Why does something work in my SSH session, but not in Capistrano?
This is possibly one of the most complicated support questions that can be asked, the only real answer is it depends.
It’s really a question of which kind of shell Capistrano is using, it’s a
matrix of possibilities concerning
By default Capistrano always assigns a
Unix shells can be started in one of three modes, an unnamed basic mode,
which almost never happens, as a
login shell, or as an
Depending which mode a shell starts in (and which shell you are using) this will affect which startup (more commonly known as dot-files) files, if any are loaded, here’s more or less the matrix of what is loaded when.
What about the Capistrano option to assign a
This option has been hugely misleadingly used, if you ask SSH to provide a
pty you are effectively telling SSH that “I’ll connect this session to a
user terminal”, thus programs on the receiving end expect that they can prompt
for input, and provide coloured output, etc. In short they think they’re
talking to you over an interactive session, because by assigning a
has been started in
Read more about this:
- In the “Bash Startup Files” section of the Bash manual
- At Sam Stephenson’s excellent Unix shell initialization wiki page
- Interactive and non-interactive shells and scripts documentation
How does what Capistrano does differ from an SSH session
By default Capistrano prefers to start a non-login, non-interactive shell, to try and isolate the environment and make sure that things work as expected, regardless of any changes that might happen on the server side.
In contrast when you log into a machine with your terminal, into a regular
Bash session, the
--login option to Bash is implied granting you a
shell, and because you are in a terminal, ssh asks the ssh server to provide a
pty so that you may start an interactive session. Thus you get an
login shell, the exact opposite of what we need for Capistrano!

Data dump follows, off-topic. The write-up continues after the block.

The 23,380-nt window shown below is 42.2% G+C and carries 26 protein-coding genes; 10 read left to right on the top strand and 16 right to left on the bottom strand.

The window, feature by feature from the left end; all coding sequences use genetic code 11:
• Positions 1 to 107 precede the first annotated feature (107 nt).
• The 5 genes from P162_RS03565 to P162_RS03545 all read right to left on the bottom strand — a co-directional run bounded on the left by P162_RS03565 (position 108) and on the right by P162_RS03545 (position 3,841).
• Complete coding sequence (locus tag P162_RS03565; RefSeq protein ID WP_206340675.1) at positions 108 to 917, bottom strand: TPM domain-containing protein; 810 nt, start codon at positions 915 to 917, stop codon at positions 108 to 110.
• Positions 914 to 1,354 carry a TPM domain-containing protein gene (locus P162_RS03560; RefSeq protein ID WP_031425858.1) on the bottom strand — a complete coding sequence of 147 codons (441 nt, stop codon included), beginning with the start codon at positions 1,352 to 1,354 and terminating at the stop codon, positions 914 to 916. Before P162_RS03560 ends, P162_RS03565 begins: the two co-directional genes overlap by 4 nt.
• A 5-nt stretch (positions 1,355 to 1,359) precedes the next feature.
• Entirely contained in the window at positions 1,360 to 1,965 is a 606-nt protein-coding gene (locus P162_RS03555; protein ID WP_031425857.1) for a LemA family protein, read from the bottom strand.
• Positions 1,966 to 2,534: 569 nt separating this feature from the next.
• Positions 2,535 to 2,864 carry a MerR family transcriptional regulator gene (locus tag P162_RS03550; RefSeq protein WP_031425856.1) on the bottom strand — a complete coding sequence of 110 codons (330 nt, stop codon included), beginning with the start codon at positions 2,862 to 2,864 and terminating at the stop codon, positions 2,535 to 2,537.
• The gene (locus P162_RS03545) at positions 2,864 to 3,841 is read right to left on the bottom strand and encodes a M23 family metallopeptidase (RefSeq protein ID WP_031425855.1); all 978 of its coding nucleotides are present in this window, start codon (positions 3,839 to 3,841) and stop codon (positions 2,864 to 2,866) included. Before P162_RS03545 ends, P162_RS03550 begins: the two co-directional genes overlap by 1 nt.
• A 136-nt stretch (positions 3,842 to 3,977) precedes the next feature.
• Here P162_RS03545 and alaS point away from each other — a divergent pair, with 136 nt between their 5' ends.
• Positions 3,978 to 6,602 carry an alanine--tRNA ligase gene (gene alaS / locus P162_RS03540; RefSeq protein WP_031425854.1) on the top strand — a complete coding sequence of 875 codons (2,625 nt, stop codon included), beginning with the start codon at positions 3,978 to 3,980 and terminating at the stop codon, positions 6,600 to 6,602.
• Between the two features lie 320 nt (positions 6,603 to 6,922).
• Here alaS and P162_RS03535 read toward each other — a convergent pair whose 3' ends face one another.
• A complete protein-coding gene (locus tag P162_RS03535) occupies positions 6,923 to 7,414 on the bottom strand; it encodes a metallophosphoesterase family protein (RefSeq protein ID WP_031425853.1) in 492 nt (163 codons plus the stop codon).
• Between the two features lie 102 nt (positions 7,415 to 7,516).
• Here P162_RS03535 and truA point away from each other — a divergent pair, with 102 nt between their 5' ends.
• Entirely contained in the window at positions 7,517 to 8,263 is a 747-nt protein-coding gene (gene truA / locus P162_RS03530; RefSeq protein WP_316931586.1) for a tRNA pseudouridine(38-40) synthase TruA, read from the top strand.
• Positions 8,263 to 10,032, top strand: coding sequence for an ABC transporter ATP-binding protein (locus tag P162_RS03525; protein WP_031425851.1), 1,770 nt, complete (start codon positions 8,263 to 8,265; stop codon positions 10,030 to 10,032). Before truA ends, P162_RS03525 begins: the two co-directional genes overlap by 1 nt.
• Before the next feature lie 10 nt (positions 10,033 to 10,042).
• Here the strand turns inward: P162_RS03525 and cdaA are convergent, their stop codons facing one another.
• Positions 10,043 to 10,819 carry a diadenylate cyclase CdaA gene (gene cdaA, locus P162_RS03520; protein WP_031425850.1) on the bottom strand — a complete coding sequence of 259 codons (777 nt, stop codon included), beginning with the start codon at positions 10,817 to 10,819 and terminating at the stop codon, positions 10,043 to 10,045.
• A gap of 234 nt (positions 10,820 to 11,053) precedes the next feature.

How can I check?
I actually had to look this up, most of the time it’s common sense, but stackoverflow to the rescue, let’s figure this out!
First, we’ll try a real SSH session, logging in via our terminal, and seeing what happens:
me@localhost $ ssh me@remote me@remote $ [[ $- == *i* ]] && echo 'Interactive' || echo 'Not interactive' Interactive me@remote $ shopt -q login_shell && echo 'Login shell' || echo 'Not login shell' Login shell
Contrast that with what happens when we hand the command to run to the SSH command line without logging in first…
me@localhost $ ssh me@remote "[[ $- == *i* ]] && echo 'Interactive' || echo 'Not interactive'" Interactive me@localhost $ ssh me@remote "shopt -q login_shell && echo 'Login shell' || echo 'Not login shell'" Not login shell
Here we can see that Bash is still starting in interactive mode when we’re just running a single command, that’s because the terminal we are using is interactive, and SSH inherits that and passes that on to the remote server.
When we try the same with Capistrano we’ll see yet another set of results; we can have a very simple, Capfile, we don’t even need to load the default recipes to test this:
# Capistrano 3 task :query_interactive do on 'me@remote' do info capture("[[ $- == *i* ]] && echo 'Interactive' || echo 'Not interactive'") end end task :query_login do on 'me@remote' do info capture("shopt -q login_shell && echo 'Login shell' || echo 'Not login shell'") end end
Gives us the following:
me@localhost $ cap query_login INFO Not login shell me@localhost $ cap query_interactive INFO Not interactive
Best explained with this diagram, yes it’s that complicated: